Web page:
Parsipur, Shahrnush 1946-

views updated

Parsipur, Shahrnush 1946-


Born February 17, 1946, in Tehran, Iran; immigrated to the United States, 1994; daughter of Ali (a lawyer) and Fakhr-Ol-Moluk (a homemaker) Parsipur; married Naser Taghvai (a film director), 1967 (divorced); children: Ali Taghvai. Education: Teheran University, B.A., 1973. Hobbies and other interests: Films, yoga, tai chi, socializing with friends.


Home—Richmond, CA. E-mail—[email protected].


Writer and translator. Associated with Radio Zamaneh, Amsterdam, Netherlands.


Lillian Hellman/Dashiell Hammett Award, Fund for Free Expression, 1994; International Writer' Project Fellowship, Brown University, 2003.


Sag va Zimestan-i Buland (title means "The Dog and the Long Winter"), 1974.

Avizah'ha-yi Bulur (title means "Crystal Pendants"), Raz, 1976.

Tuba va ma'na-yi Shab, Intisharat-i Ispark (Tehran, Iran), 1989, published as Touba and the Meaning of the Night, Feminist Press at the City University of New York (New York, NY), 2006.

Tajrubeh'ha-yi Azad, 1989, Entesharat Zamaneh (San Jose, CA), 1992.

Zanan bedun-e mardan, 1990, translated by Kamran Talattof and Jocelyn Sharlet as Women without Men: A Novella, Syracuse University Press (Syracuse, NY), 1998, also published as Women without Men: A Novel of Modern Iran, Feminist Press at the City University of New York (New York, NY), 2004.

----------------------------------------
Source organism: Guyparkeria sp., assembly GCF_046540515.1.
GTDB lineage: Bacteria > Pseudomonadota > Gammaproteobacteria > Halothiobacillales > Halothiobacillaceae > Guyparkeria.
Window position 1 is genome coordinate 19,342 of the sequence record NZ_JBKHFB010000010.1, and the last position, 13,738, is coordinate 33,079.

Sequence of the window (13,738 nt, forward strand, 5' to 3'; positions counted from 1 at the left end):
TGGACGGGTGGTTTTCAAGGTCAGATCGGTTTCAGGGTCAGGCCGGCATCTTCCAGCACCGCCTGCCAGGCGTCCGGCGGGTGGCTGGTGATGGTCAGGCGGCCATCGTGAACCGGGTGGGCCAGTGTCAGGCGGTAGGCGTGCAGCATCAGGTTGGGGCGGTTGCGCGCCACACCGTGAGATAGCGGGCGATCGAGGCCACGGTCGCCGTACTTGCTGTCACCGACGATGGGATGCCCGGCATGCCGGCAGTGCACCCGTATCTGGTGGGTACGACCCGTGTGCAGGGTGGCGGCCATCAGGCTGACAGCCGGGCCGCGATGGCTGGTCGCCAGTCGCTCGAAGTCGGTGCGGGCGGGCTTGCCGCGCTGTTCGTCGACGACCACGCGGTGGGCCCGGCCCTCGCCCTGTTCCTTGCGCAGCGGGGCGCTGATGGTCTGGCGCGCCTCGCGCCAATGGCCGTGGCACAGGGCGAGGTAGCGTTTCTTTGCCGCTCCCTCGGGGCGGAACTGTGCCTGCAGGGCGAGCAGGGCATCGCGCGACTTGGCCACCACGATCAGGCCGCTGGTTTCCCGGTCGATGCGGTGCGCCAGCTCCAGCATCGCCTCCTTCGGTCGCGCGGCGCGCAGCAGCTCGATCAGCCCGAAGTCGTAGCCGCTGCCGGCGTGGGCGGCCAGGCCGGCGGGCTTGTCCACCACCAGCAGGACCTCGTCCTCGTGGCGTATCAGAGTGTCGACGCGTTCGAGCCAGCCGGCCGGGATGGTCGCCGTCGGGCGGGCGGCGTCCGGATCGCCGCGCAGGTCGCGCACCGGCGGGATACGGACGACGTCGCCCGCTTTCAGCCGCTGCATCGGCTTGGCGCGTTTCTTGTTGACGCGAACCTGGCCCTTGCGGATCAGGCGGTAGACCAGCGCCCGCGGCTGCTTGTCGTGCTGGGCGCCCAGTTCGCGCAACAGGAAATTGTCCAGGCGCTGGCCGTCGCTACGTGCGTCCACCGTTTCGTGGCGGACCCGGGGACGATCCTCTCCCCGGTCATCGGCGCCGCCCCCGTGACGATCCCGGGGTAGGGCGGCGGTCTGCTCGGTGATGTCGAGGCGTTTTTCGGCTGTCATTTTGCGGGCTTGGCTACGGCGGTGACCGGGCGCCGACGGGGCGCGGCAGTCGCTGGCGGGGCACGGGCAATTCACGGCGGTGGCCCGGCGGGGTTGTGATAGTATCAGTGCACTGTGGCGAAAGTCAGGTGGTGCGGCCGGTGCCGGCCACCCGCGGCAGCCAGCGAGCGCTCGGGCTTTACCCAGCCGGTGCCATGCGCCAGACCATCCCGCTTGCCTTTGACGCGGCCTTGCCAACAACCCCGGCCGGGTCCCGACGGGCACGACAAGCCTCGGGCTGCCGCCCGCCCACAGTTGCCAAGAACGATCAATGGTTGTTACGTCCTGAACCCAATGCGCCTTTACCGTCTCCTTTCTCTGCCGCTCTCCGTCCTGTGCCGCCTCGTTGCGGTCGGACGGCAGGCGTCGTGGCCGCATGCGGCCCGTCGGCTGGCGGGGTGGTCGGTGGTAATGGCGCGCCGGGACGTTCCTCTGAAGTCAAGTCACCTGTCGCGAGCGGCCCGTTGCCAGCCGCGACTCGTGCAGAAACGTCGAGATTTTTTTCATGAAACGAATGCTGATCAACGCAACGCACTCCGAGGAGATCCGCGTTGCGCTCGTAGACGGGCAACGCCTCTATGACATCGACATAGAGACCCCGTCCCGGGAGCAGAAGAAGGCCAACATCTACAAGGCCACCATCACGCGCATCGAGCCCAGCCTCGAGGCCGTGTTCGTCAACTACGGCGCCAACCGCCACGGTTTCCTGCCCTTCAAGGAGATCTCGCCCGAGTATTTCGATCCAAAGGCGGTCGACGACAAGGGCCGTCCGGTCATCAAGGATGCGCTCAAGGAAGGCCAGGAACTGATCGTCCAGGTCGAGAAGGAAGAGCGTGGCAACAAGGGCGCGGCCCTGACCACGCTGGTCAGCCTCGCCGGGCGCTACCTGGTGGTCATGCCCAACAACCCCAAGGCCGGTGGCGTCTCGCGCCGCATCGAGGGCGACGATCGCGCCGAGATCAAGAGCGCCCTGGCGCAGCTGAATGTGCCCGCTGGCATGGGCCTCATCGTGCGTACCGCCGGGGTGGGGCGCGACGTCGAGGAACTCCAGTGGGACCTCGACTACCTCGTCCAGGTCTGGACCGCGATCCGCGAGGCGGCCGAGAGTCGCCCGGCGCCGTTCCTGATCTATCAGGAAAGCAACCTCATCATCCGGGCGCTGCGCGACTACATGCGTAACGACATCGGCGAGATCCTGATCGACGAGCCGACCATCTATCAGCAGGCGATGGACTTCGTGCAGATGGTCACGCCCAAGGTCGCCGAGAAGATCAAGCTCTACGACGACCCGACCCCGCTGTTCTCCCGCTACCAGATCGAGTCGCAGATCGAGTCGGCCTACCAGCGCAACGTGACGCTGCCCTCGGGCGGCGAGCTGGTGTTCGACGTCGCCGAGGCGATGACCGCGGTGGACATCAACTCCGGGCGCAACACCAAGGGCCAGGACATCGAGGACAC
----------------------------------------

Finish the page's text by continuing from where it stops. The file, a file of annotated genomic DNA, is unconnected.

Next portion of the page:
Adabe-e Sarf-e Chai dar Hozur-e Gorg (title means "Tea Ceremony in the Presence of a Wolf"), Tassveer/Zamaneh (Los Angeles, CA), 1993.

Aql-i Abi (title means "Blue Wisdom"), Baran (Spanga, Sweden), 1994.

Mardan dar Barabar-e Zanan, Baran (Spanga, Sweden), 1999.

Shiva, Baran (Spanga, Sweden), 2000.

Bar Bale Bad Neshastan (title means "Sitting on the Wing of Wind"), Baran (Spanga, Sweden), 2002.

Mardan, dar bara bar-i zana, Nashr-i Shirin (Tehran, Iran), 2004.

Garma, dar sal-i sif, Nashr-i Shirin (Tehran, Iran), 2004.

Also author of a work titled Prison Memoirs; contributor to the anthologies Stories by Iranian Women since the Revolution, 1991, and Stories from Iran: A Chicago Anthology, 1991. Author of stage play The Guest, Opera Piccola.

Author's works have been translated into Dutch, Malayalam, Spanish, Bulgarian, and Swedish.


Women without Men was adapted for film by Shirin Neshat and as a play by Diana Bigelow and Jim Stapleton.


Despite the constraints of censorship in her native country, Iranian writer Shahrnush Parsipur, who has been imprisoned four times for political dissidence, has written fiction and criticism that openly confronts issues of cultural and gender oppression. Though Parsipur now lives in the United States, much of her work is not yet available in English. This fact, according to William L. Hanaway in World Literature Today, is unfortunate because Parsipur is among those leading contemporary Persian writers "pushing generic boundaries ever wider and participating actively in the literary movements of today's world."